Ecbatana was chiefly celebrated for the magnificence of its palace, a structure ascribed by Diodorus to Semiramis, but most probably constructed originally by Cyaxares, and improved, enlarged, and embellished by the Achaemenian monarchs. According to the judicious and moderate Polybius, who prefaces his account by a protest against exaggeration and over-coloring, the circumference of the building was seven stades, or 1420 yards, somewhat more than four fifths of an English mile. This size, which a little exceeds that of the palace mound at Susa, while it is in its turn a little exceeded by the palatial platform at Persepolis, may well be accepted as probably close to the truth. Judging, however, from the analogy of the above-mentioned palaces, we must conclude that the area thus assigned to the royal residence was far from being entirely covered with buildings. One half of the space, perhaps more, would be occupied by large open courts, paved probably with marble, surrounding the various blocks of buildings and separating them from one another. The buildings themselves may be conjectured to have resembled those of the Achaemenian monarchs at Susa and Persepolis, with the exception, apparently, that the pillars, which formed their most striking characteristic, were for the most part of wood rather than oL stone. Polybius distinguishes the pillars into two classes, those of the main buildings, and those which skirted the courts, from which it would appear that at Ecbatana the courts were surrounded by colonnades, as they were commonly in Greek and Roman houses. These wooden pillars, all either of cedar or of cypress, supported beams of a similar material, which crossed each other at right angles, leaving square spaces between, which were then filled in with woodwork. Above the whole a roof was placed, sloping at an angle, and composed (as we are told) of silver plates in the shape of tiles. The pillars, beams, and the rest of the woodwork were likewise coated with thin laminse of the precious metals, even gold being used for this purpose to a certain extent.

Such seems to have been the character of the true ancient Median palace, which served probably as a model to Darius and Xerxes when they designed their great palatial edifices at the more southern capitals. In the additions which the palace received under the Achaemenian kings, stone pillars may have been introduced; and hence probably the broken shafts and bases, so nearly resembling the Persepolitan, one of which Sir E. Ker Porter saw in the immediate neighborhood of Hamadan on his visit to that place in 1818. [PLATE I., Fig. 1.] But to judge from the description of Polybius, an older and ruder style of architecture prevailed in the main building, which depended for its effect not on the beauty of architectural forms, but on the richness and costliness of the material. A pillar architecture, so far as appears, began in this part of Asia with the Medes, who, however, were content to use the more readily obtained and more easily worked material of wood; while the Persians afterwards conceived the idea of substituting for these inartificial props the slender and elegant stone shafts which formed the glory of their grand edifices.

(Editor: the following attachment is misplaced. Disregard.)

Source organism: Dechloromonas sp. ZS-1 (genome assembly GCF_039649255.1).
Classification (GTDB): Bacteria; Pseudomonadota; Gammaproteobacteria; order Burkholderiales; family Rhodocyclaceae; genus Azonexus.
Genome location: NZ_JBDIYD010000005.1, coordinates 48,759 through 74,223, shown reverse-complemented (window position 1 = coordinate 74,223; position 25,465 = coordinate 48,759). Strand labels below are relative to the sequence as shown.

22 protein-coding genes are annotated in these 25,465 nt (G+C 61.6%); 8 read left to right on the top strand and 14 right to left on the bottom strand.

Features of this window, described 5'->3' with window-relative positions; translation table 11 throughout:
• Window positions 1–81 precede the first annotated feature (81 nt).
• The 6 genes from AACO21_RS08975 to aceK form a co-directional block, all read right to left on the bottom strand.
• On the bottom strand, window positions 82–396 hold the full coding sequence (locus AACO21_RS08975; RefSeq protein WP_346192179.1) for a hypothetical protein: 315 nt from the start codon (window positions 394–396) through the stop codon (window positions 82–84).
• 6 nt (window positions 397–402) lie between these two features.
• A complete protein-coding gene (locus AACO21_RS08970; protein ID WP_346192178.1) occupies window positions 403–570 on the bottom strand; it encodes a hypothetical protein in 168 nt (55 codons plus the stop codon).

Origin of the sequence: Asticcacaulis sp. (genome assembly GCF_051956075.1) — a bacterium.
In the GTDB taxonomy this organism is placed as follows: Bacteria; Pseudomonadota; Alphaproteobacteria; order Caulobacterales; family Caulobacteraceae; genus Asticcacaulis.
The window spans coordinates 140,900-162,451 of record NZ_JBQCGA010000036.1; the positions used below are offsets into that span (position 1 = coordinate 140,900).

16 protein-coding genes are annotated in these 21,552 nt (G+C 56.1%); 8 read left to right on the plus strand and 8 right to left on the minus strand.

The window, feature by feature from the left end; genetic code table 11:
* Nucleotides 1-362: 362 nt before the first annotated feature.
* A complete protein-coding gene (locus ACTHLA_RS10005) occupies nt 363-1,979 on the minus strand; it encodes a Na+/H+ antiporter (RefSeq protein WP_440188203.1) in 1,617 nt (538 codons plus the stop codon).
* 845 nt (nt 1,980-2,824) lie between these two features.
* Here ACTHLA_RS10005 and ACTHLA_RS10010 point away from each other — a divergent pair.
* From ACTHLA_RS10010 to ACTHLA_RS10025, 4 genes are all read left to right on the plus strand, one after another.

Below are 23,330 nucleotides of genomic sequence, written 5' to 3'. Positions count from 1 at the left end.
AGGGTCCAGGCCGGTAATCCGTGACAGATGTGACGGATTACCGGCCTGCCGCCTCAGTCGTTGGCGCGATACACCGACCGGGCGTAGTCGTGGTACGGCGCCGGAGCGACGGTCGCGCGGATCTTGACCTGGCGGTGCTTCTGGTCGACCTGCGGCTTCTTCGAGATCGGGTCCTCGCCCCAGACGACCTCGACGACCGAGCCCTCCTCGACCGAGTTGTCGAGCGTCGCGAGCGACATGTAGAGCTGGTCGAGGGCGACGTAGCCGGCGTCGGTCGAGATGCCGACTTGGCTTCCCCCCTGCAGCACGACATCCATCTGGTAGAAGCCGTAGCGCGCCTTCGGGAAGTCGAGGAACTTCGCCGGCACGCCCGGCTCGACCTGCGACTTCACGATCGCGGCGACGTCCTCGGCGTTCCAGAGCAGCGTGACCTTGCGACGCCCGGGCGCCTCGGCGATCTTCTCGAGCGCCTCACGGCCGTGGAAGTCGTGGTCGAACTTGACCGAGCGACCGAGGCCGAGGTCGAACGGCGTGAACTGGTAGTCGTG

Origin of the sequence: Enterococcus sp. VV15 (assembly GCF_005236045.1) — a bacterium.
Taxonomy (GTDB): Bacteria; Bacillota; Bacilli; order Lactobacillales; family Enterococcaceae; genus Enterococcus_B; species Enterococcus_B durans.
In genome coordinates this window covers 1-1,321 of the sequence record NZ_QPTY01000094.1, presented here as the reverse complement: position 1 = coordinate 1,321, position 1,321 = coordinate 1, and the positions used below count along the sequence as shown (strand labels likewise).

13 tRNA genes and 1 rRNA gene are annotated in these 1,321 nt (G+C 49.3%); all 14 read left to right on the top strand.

At a short distance from the palace was the "Acra," or citadel, an artificial structure, if we may believe Polybius, and a place of very remarkable strength. Here probably was the treasury, from which Darius Codomanus carried off 7000 talents of silver, when he fled towards Bactria for fear of Alexander. And here, too, may have been the Record Office, in which were deposited the royal decrees and other public documents under the earlier Persian kings. Some travellers are of opinion that a portion of the ancient structure still exists; and there is certainly a ruin on the outskirts of the modern town towards the south, which is known to the natives as "the inner fortress," and which may not improbably occupy some portion of the site whereon the original citadel stood. But the remains of building which now exist are certainly not of an earlier date than the era of Parthian supremacy, and they can therefore throw no light on the character of the old Median stronghold. It may be thought perhaps that the description which Herodotus gives of the building called by him "the palace of Deioces" should be here applied, and that by its means we might obtain an exact notion of the original structure. But the account of this author is wholly at variance with the natural features of the neighborhood, where there is no such conical hill as he describes, but only a plain surrounded by mountains. It seems, therefore, to be certain that either his description is a pure myth, or that it applies to another city, the Ecbatana of the northern province. It is doubtful whether the Median capital was at any time surrounded with walls. Polybius expressly declares that it was an unwalled place in his day and there is some reason to suspect that it had always been in this condition. The Medes and Persians appear to have been in general content to establish in each town a fortified citadel or stronghold, round which the houses were clustered, without superadding the further defence of a town wall. Ecbatana accordingly seems never to have stood a siege. When the nation which held it was defeated in the open field, the city (unlike Babylon and Nineveh) submitted to the conqueror without a struggle. Thus the marvellous description in the book of Judith, which is internally very improbable, would appear to be entirely destitute of any, even the slightest, foundation in fact.